Testing Obama vs. the Republicans in Congress, the president leads in trust to handle health care reform by 48-36 percent. That's down, though, from 55-27 percent in June and, like many other basic health care measures, puts him under 50 percent. Obama also leads in trust to handle the deficit, and, as noted, the economy, but again by smaller margins than previously.
Also, specific to health care, the president and his party far outpoint the Republicans in being seen as making a "good-faith effort" to cooperate – 50 percent say Obama and the Democrats in Congress are trying to cooperate on reform, vs. 31 percent who say the same of the Republicans. And many more chiefly blame the Republicans for the negative tone of the debate, 31 percent, than the Democrats, 17 percent. But a plurality, 49 percent, blames both sides equally.
There's a challenge for Obama and the Democrats embedded in these views: Even as the Republicans are seen as less cooperative, 71 percent say the president and his party should try to change their reform proposals to win Republican support, rather than pushing ahead without it.
PUBLIC OPTION – On specifics in the health care plan, 55 percent support a so-called public option, with 42 percent opposed – slightly less opposition than in last month's 52-46 percent division, but still shy of the initial reaction in June, 62-33 percent support.
That June poll found that support for a public option drops dramatically if it would put many private insurers out of business, as critics claim. This poll shows a flip side: Support for a public option swells to 76 percent if it were available only to people who can't get coverage from a private insurer. The increase is most dramatic among Republicans, a 32-point gain to 59 percent support; and seniors, a 33-point gain to 68 percent. Something like this was suggested by Obama, who said in his address the option would be available only to people who "don't have" insurance; herein may be a path to compromise.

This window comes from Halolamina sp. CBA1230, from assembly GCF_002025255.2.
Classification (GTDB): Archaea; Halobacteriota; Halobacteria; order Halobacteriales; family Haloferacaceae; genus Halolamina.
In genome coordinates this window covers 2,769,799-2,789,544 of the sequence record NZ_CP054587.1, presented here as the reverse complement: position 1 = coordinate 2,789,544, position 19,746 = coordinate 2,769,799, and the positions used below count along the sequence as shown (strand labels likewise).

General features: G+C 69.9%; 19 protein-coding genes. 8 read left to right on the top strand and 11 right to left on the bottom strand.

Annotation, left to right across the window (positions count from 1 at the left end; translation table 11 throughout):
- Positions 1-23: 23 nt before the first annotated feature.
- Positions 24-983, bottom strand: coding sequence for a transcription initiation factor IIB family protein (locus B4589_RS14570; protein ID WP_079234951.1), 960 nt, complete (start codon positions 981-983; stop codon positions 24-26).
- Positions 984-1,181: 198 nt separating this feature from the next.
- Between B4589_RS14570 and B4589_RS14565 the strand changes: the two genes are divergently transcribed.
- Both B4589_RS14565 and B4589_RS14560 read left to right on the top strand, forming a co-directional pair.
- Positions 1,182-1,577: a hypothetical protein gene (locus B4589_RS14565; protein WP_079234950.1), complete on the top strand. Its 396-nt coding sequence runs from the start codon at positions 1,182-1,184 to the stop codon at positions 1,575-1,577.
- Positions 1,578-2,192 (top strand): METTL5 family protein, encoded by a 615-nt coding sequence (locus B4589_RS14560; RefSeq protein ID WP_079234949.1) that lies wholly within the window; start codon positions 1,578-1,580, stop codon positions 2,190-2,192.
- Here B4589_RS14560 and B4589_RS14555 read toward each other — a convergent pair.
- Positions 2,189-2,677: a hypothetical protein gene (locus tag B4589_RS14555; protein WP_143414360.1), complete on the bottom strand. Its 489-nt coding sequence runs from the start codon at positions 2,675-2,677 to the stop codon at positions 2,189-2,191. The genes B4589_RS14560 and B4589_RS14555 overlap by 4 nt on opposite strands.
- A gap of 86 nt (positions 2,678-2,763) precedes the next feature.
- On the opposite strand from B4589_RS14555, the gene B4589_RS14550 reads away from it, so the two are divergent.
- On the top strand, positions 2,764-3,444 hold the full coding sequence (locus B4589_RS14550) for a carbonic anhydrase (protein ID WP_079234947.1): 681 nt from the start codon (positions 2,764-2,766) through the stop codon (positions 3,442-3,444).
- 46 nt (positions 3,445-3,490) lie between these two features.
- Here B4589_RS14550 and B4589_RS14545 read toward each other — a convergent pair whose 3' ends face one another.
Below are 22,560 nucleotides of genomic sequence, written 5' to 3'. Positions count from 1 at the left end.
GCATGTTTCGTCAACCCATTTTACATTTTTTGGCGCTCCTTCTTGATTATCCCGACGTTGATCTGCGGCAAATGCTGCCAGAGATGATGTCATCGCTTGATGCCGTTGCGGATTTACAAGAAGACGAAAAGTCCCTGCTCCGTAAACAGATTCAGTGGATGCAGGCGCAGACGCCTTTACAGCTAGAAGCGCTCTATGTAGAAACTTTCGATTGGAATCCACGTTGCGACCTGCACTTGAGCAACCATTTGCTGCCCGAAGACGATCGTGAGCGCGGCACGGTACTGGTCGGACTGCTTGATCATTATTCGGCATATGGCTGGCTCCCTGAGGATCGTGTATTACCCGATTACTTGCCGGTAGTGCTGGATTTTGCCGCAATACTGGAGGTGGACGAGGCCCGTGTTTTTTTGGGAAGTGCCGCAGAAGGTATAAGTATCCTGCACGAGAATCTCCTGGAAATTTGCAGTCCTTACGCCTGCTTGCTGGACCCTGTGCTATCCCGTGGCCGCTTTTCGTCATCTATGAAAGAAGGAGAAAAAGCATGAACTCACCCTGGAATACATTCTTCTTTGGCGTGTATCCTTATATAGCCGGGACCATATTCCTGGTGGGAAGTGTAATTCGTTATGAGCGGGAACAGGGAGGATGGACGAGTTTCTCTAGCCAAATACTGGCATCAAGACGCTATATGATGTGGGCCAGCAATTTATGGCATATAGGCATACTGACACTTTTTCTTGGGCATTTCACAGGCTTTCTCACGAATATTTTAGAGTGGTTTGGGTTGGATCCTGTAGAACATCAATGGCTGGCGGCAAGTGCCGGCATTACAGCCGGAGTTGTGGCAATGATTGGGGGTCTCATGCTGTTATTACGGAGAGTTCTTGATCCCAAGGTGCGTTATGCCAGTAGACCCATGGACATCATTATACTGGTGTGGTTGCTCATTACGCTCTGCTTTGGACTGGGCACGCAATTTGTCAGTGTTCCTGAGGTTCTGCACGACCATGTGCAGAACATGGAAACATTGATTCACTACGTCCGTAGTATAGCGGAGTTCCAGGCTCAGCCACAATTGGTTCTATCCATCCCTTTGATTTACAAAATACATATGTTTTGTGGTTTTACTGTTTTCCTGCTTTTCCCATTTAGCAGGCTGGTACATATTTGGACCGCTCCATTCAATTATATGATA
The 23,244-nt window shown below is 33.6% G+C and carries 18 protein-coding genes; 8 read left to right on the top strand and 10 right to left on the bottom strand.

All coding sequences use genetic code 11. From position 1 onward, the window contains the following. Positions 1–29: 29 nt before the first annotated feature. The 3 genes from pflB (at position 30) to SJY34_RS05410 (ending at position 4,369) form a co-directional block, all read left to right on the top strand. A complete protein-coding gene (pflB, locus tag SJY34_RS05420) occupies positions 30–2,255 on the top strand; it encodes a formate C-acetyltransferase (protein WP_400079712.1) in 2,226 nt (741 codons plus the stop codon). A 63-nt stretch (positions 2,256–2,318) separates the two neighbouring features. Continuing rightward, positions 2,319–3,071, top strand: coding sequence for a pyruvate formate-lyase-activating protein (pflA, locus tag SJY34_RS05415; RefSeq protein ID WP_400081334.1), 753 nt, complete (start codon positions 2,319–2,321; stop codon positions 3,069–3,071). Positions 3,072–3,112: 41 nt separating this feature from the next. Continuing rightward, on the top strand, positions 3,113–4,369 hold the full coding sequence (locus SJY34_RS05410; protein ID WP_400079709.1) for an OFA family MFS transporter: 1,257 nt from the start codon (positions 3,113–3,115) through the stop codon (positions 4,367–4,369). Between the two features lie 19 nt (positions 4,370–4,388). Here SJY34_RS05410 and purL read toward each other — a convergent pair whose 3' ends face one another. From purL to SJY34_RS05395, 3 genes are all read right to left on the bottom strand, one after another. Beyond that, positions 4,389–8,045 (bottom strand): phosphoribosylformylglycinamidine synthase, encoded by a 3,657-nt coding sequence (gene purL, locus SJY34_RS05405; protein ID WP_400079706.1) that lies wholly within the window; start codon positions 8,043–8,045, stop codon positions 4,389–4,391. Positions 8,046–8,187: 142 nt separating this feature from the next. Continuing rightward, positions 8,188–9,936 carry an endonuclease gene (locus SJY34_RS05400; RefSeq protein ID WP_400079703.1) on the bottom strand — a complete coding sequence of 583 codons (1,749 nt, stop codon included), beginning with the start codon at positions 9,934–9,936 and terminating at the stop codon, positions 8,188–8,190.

OTHER ELEMENTS – Another element of reform, limiting medical malpractice awards, is popular, with 63 percent support, up from 57 percent in June. On the other hand it's back to a split on taxing insurance companies when they sell high-end, so-called Cadillac insurance policies – 45 percent in favor, 48 percent opposed. And if the insurance companies passed on the tax by raising the prices of those policies, opposition soars to 71 percent.
Some of the compunctions are considerable. Sixty-five percent think reform would increase the deficit. Forty percent think it'd weaken Medicare, about twice the 22 percent who think it'd strengthen that popular program. Among seniors, 56 percent think reform would weaken Medicare, explaining why opposition to reform peaks in their ranks.